Feinstein's bill to ban some chemicals in toys might help rats, but it's bad for people
By Henry I. Miller
When Gov. Arnold Schwarzenegger signed a statewide ban in October on children's toys that contain more than minuscule amounts of chemicals called phthalates, he was simply carrying on a California tradition of misguided, often damaging "health" regulations. This is, after all, a state that requires most commercial establishments, from supermarkets to pet stores to hotel lobbies, to display "Proposition 65" signs proclaiming that customers are being exposed to trace amounts of chemicals that can cause cancer or birth defects.
Now, Sen. Dianne Feinstein (D-Calif.) is eager to expand California's folly to the entire nation. Undeterred by the judgment of experts but swayed by a few experiments with rats and a single flawed epidemiological study, Feinstein has introduced a bill that would ban six types of phthalates in toys. These chemicals are widely used to soften plastic toys and are found in shower curtains, traffic cones and scores of other common items. They also have crucial applications in surgical instruments and intravenous tubing.
Unfortunately, Feinstein's legislation ignores the basic principles of toxicology. For starters, a rat's metabolism differs significantly from a human's. Although rat studies may be useful for suggesting what sorts of toxicity to look for in humans, often they do not predict effects on humans. Indeed, the toxicity of phthalates in rats appears not to be replicated in humans or other primates.
Second, the dose makes the poison. This means that the mere presence of something in the body does not imply harm; one needs to know the dose and length of exposure, what the substance does (if anything) in the body, how it is disposed of and so forth. Virtually any substance, including water, can be toxic at high enough levels. Consider an example taught to all medical students. Part of the work-up for hypertension (high blood pressure) is to inquire whether the patient eats large amounts of licorice, which contains glycyrrhizin, a chemical that promotes sodium and fluid retention and raises blood pressure.
Extremely versatile and cost-effective, phthalates have been rigorously studied in the U.S. and Europe. A panel of scientists chaired by former Surgeon General C. Everett Koop reviewed the scientific literature on phthalate exposure in 1999. "[Phthalate-containing] toys and medical devices are safe," said Koop. "The panel's findings confirm what the U.S. Food and Drug Administration and the Consumer Product Safety Commission have been saying about these products all along. There is no scientific evidence that they are harmful to children or adults."
Numerous studies have shown that human exposure to phthalates under ordinary circumstances is low and harmless. In fact, according to a review performed by the National Institutes of Health, the source of about 85% to 90% of phthalate exposure in adults, and 44% to 60% in infants, is not toys or consumer products but food. Nor are phthalates harmful even at high levels of exposure -- in patients undergoing regular hemodialysis or oxygenation of their blood in an intensive-care unit, for example.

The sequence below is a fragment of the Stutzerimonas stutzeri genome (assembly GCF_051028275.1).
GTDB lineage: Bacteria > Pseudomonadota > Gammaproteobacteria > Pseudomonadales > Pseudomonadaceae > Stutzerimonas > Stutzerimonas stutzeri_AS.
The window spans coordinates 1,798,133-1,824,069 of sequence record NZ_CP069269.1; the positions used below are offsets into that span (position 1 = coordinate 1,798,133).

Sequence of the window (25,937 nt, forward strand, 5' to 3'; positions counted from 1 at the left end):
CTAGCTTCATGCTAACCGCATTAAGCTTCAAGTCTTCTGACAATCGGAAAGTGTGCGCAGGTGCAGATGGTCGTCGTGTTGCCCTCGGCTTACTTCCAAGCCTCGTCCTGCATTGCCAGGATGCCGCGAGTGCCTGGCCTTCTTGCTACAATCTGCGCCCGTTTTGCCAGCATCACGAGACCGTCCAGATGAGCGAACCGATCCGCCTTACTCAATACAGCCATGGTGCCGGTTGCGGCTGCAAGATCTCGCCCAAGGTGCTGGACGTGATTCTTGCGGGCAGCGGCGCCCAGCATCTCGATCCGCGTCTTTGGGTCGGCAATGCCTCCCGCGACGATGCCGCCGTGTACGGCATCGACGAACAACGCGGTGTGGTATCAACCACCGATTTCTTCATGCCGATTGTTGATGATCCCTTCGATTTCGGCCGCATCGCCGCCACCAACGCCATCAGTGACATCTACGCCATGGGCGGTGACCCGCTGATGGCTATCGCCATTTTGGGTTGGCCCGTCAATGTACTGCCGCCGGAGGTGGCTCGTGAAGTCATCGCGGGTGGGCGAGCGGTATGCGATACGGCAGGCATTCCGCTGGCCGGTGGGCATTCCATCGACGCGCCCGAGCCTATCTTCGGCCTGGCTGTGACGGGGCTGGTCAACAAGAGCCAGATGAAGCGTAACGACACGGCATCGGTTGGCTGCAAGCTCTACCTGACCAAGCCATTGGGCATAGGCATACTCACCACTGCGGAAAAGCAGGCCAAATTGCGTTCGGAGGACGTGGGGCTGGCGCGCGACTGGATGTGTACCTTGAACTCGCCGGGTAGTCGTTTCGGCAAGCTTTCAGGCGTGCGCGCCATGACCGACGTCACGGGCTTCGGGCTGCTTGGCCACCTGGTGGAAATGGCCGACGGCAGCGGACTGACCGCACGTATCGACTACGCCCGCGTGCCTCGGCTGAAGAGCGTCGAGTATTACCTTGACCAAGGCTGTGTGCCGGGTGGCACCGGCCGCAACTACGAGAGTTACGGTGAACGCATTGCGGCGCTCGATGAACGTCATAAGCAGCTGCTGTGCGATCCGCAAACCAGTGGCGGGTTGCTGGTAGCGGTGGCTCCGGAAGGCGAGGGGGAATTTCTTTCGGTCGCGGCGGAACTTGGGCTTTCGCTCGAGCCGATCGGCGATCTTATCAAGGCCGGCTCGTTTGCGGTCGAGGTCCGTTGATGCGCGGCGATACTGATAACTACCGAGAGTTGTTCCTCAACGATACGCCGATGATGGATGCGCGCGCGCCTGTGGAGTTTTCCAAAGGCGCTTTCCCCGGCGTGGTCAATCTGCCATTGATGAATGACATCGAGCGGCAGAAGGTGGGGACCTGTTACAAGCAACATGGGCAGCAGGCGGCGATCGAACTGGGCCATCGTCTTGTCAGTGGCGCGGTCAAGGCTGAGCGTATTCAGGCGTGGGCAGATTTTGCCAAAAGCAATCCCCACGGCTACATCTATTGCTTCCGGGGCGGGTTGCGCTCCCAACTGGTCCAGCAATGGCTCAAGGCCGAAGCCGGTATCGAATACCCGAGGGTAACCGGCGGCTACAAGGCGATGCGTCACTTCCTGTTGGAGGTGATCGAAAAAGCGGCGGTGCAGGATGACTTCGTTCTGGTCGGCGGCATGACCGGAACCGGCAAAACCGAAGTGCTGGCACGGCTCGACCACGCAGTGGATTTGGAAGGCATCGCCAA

The Consumer Product Safety Commission rejected a national ban on vinyl toys in 2003, after calculating likely exposure to diisononyl phthalate (DINP), the most common phthalate in children's toys. The total time babies from 3 months to 12 months spend mouthing objects is about 10 minutes an hour. Pacifiers (which do not contain phthalates)account for most of babies' sucking time, with their own body parts next. Soft vinyl toys containing DINP were sucked on for under 11 seconds an hour, or under 5 minutes a day. Even those whose sucking was in the 99th percentile were chewing on their DINP-containing toys for no more than 12 minutes a day. The Consumer Product Safety Commission concluded that a baby would have to suck about 10 times as long before he or she could consume enough DINP to have any potential adverse effects.
International scientists agree. In 2003, for example, the European Union's Institute for Health and Consumer Protection concluded in a risk assessment: "The end products containing DINP (clothes, building materials, toys and baby equipment) and the sources of exposure (car and public transport interiors, food and food packaging) are unlikely to pose a risk for consumers (adults, infants and newborns)." Despite the reassuring risk assessments, politicians overruled them, and the EU instituted a "permanent" ban on phthalates in children's toys in 2005.
The public is harmed when lawmakers proscribe the use of a product that has been proved safe and useful. Inevitably, manufacturers will turn to -- and consumers will be exposed to -- alternatives that are likely to be less well tested. Simply put, Feinstein's bill represents bad science, bad law and disregard for the public interest.
Henry I. Miller, a physician and molecular biologist, is a fellow at Stanford University's Hoover Institution. He was an official at the NIH and the FDA from 1977 to 1994. This column originally appeared in the Los Angles Times on December 18, 2007.January 11, 2008